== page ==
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Broken Nose


Breaking your nose is never a pleasant experience, but is very common. Most fractures of the nose occur between the ages of 15 through to 25.


Breaking your nose is caused by a direct blow to the nose. The direct blow to the nose causes the nasal bones as well as the septum to break. The commonest methods of fracturing the nose include:

  • Sporting injury – either head clash or elbow to the nose
  • Recreational – accidental trauma from activities such as jet ski riding or horse riding
  • Car accidents
  • Altercations

Symptoms and Signs

It is very common to have bleeding immediately following a fracture of the nose. This bleeding will almost always be self limiting if you squeeze the tip of the nose between 2 fingers and put your head forward with your mouth open. Squeezing the upper part of your nose will not be effective at stopping the bleeding.

Following the bleeding there is obvious swelling of the external skin of the nose and may be nasal obstruction as well. This is the time to place ice on the nose as it will reduce further swelling of the nose and decrease the pain associated with the fracture.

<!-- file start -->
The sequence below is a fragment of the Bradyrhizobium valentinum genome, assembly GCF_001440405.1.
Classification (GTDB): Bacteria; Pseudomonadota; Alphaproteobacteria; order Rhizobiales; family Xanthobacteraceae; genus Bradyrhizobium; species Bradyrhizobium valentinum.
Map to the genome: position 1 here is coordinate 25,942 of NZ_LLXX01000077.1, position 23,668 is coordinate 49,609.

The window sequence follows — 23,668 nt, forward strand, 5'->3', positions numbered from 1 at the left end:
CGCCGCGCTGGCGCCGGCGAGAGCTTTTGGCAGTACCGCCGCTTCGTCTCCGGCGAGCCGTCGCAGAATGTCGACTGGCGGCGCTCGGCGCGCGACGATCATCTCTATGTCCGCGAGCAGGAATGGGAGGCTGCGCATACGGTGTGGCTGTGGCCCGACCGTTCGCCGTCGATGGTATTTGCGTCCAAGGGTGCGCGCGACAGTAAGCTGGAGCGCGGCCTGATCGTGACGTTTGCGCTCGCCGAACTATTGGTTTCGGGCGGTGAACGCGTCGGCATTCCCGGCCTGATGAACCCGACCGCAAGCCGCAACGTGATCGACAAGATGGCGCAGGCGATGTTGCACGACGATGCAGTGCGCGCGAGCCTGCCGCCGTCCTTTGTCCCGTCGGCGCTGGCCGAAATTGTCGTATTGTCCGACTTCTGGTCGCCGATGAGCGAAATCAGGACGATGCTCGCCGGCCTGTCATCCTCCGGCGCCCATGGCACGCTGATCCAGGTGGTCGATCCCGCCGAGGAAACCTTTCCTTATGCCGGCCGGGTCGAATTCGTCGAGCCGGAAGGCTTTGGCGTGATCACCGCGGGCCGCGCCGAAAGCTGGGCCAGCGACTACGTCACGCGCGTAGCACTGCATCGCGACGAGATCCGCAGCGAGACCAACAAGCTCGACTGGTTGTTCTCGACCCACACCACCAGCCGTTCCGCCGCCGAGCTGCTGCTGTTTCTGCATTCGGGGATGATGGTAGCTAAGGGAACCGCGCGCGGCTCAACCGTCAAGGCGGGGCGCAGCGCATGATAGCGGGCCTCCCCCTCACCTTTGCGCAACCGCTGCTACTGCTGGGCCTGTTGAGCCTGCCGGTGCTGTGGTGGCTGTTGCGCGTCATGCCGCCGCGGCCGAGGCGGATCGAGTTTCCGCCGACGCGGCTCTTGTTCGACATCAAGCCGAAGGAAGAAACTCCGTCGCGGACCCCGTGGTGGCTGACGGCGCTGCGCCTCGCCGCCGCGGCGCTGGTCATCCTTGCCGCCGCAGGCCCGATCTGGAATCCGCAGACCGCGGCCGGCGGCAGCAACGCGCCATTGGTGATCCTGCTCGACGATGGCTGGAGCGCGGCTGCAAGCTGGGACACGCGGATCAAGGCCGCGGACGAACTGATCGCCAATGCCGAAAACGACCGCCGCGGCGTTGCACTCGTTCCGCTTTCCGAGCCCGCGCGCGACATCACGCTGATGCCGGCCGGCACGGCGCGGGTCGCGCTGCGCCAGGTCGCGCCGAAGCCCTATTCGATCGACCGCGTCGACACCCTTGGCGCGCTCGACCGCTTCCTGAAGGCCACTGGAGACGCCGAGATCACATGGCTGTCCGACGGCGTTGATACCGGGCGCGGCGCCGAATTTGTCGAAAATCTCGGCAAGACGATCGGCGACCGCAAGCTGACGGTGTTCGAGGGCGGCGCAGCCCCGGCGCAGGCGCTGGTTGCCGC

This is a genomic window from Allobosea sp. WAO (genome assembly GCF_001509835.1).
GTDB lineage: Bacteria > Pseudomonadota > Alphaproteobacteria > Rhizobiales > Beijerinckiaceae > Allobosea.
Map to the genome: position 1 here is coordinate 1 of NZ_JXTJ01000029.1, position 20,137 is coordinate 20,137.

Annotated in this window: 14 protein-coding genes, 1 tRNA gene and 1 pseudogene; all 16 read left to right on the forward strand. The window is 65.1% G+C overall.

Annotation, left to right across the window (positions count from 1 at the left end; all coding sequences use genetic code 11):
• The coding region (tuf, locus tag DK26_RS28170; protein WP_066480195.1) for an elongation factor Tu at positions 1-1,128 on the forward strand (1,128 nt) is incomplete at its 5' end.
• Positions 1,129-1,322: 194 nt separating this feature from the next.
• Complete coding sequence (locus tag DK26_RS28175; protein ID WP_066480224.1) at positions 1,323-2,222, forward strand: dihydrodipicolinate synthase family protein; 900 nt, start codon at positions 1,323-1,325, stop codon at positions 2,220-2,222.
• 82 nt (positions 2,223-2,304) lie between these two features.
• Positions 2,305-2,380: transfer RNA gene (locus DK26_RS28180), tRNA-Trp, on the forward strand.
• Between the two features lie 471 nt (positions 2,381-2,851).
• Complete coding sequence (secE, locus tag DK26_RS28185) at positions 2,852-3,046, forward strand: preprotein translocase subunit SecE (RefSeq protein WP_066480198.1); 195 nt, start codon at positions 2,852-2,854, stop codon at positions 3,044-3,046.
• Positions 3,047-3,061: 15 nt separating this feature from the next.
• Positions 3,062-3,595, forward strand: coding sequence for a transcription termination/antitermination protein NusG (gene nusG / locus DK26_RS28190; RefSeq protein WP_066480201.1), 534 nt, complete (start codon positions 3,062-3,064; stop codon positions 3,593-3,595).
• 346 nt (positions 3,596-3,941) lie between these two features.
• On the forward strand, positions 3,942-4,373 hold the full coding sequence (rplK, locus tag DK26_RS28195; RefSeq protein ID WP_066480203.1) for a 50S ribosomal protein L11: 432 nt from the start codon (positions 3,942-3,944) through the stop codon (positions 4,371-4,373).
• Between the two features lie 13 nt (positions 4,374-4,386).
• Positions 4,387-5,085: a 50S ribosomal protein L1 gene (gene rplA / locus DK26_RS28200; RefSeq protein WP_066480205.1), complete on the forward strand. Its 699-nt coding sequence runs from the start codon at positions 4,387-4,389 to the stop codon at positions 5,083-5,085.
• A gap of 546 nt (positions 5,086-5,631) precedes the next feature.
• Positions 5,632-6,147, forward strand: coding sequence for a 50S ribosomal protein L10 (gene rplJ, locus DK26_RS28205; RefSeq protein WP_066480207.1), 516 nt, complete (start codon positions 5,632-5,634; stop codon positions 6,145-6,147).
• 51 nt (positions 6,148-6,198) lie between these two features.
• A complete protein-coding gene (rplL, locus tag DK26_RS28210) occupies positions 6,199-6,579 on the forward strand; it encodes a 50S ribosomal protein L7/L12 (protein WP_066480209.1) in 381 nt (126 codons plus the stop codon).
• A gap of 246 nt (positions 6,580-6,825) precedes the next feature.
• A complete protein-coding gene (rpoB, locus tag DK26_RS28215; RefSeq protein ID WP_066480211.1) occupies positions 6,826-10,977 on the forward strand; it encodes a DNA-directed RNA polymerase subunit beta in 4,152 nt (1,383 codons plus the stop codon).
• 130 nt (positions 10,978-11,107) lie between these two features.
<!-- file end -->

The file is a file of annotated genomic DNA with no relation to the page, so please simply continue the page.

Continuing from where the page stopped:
Short term considerations

Immediately after you fracture your nose there are 2 immediate considerations, potential presence of a septal hematoma and any cosmetic deformity.

A septal hematoma is where there is a collection of blood under the mucosa (lining) of the septum. This is a concern because it can cause the septum to die due to lack of blood supply. A septal hematoma should only be excluded by an ENT surgeon as it requires the use of specialised equipment to rule this condition out. If you have a septal hematoma, then Dr Robinson will advise very strongly that you should have an operation as the risks of leaving it are considerable.

Cosmetic deformity from a fractured nose is very common. If you feel there has been a change in the appearance of your nose then you should see Dr Robinson within 10 days of the injury. The urgency of the appointment is because there is a limited amount of time to reposition the nose back to a more midline position.

Long term considerations

Once all of the swelling of the nose has decreased and a few months have passed since the fracture there are some other considerations – Nasal obstruction and any cosmetic deformity.

Nasal obstruction from a fractured nose is very common. Initially the nose may feel very blocked but over time this may lessen as the body adjusts. However, if the nasal obstruction persists then you may need to consider having either a septoplasty and turbinoplasty or a functional rhinoplasty to correct the nasal obstruction.

Cosmetic deformity after breaking your nose can be significant and you may want to have it corrected. If you do want to have it corrected, then Dr Robinson would recommend a rhinoplasty which addresses the cosmetic concerns in relation to the nose as well as the functional problems which you are having.